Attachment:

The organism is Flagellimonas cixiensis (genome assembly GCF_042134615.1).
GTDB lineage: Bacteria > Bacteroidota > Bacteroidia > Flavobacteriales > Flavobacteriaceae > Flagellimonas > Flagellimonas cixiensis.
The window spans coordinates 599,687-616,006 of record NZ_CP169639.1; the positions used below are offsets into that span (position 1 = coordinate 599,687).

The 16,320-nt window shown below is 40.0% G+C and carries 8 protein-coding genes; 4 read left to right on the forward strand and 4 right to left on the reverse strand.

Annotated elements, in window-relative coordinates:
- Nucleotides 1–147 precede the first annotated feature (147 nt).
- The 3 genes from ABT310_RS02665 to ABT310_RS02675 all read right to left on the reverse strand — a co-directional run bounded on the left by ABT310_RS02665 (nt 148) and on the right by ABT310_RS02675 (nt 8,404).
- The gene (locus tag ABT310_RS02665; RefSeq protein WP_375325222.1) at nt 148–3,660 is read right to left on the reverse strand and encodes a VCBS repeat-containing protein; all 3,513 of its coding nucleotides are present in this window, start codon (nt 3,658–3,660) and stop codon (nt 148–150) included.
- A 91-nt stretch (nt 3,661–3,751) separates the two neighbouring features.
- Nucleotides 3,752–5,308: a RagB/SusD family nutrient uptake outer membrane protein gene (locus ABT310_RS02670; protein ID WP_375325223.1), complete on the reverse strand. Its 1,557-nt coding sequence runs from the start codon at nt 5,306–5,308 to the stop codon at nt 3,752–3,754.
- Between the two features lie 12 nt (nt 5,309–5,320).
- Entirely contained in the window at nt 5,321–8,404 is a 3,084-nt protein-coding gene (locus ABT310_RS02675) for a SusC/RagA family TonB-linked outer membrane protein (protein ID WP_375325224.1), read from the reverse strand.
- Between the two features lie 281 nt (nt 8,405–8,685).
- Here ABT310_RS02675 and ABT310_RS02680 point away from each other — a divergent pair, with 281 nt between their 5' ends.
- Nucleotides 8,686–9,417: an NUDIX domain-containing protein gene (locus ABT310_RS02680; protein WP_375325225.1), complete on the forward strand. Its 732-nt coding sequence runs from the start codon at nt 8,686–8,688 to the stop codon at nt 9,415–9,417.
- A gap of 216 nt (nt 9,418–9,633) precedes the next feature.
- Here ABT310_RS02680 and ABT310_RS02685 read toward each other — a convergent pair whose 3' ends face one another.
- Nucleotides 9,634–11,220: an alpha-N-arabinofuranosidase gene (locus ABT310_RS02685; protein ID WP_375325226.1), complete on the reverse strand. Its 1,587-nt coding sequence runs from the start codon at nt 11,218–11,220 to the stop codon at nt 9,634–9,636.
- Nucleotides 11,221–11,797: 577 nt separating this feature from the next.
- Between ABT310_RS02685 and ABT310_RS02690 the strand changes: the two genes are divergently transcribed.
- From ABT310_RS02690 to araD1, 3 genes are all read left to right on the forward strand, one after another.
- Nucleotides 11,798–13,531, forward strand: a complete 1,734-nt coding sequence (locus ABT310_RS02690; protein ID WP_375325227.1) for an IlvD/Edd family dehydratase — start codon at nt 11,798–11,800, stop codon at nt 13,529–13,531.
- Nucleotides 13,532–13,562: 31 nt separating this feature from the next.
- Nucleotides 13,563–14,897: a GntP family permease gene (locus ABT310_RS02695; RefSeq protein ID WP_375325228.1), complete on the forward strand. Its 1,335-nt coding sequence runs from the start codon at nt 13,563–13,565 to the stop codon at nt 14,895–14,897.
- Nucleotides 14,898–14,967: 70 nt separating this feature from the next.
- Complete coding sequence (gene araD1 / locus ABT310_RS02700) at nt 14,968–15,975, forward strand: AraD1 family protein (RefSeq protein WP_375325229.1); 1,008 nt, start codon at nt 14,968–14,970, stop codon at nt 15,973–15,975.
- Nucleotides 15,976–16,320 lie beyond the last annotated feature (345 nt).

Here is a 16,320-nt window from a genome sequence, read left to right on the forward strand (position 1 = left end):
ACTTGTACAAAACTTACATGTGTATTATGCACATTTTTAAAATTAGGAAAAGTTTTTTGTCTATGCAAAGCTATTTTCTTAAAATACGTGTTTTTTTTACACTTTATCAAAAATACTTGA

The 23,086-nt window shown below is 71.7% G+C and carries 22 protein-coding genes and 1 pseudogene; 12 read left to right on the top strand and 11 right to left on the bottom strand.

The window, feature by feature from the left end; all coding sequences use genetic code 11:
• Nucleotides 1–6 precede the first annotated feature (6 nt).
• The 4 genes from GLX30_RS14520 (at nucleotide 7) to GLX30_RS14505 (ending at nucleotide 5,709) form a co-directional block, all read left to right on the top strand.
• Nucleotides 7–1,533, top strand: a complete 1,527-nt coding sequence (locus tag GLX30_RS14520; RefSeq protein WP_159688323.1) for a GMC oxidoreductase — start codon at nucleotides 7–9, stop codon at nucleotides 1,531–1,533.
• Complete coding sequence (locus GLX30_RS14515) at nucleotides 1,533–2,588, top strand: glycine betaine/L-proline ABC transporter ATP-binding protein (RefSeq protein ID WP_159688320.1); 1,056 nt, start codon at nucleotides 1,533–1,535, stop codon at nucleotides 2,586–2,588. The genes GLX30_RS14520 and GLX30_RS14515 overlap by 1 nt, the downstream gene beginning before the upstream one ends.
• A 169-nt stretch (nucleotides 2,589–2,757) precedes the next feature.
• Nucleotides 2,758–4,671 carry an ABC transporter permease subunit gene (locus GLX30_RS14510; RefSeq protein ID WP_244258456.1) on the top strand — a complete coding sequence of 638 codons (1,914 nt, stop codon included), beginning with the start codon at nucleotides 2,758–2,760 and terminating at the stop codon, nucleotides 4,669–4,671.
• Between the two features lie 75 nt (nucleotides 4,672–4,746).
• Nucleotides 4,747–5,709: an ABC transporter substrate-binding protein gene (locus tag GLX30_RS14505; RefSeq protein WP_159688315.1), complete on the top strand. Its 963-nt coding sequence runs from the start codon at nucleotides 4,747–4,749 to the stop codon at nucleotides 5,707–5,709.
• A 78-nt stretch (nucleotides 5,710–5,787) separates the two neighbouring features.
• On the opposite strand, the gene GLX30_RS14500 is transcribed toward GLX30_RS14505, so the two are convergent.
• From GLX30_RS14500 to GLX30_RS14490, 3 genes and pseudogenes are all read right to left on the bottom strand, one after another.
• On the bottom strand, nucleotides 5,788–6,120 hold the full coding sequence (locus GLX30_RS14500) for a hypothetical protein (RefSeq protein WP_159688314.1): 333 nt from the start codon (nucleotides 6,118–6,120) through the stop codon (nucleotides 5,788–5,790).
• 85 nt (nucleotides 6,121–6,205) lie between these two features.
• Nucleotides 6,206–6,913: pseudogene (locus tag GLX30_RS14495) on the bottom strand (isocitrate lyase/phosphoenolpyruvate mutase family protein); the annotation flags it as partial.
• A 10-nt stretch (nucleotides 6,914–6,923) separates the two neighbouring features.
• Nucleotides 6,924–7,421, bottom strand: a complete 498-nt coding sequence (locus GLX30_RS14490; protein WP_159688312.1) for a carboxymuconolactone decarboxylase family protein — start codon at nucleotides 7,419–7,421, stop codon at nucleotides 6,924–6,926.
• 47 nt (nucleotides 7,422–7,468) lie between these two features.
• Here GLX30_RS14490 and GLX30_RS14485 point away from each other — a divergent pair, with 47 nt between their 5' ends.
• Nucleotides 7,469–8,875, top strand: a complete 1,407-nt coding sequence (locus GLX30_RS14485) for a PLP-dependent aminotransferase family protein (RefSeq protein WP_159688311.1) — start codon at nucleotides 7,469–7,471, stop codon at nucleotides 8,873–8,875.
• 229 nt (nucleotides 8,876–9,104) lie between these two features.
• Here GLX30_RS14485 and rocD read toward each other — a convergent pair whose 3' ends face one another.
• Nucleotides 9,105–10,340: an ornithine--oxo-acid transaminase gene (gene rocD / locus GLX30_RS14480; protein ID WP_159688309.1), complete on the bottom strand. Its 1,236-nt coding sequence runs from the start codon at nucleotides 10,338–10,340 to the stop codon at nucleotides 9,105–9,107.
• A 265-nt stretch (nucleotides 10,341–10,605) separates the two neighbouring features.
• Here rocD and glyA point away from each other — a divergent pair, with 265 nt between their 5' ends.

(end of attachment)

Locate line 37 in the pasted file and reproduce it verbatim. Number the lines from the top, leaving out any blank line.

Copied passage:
• Nucleotides 2,758–4,671 carry an ABC transporter permease subunit gene (locus GLX30_RS14510; RefSeq protein ID WP_244258456.1) on the top strand — a complete coding sequence of 638 codons (1,914 nt, stop codon included), beginning with the start codon at nucleotides 2,758–2,760 and terminating at the stop codon, nucleotides 4,669–4,671.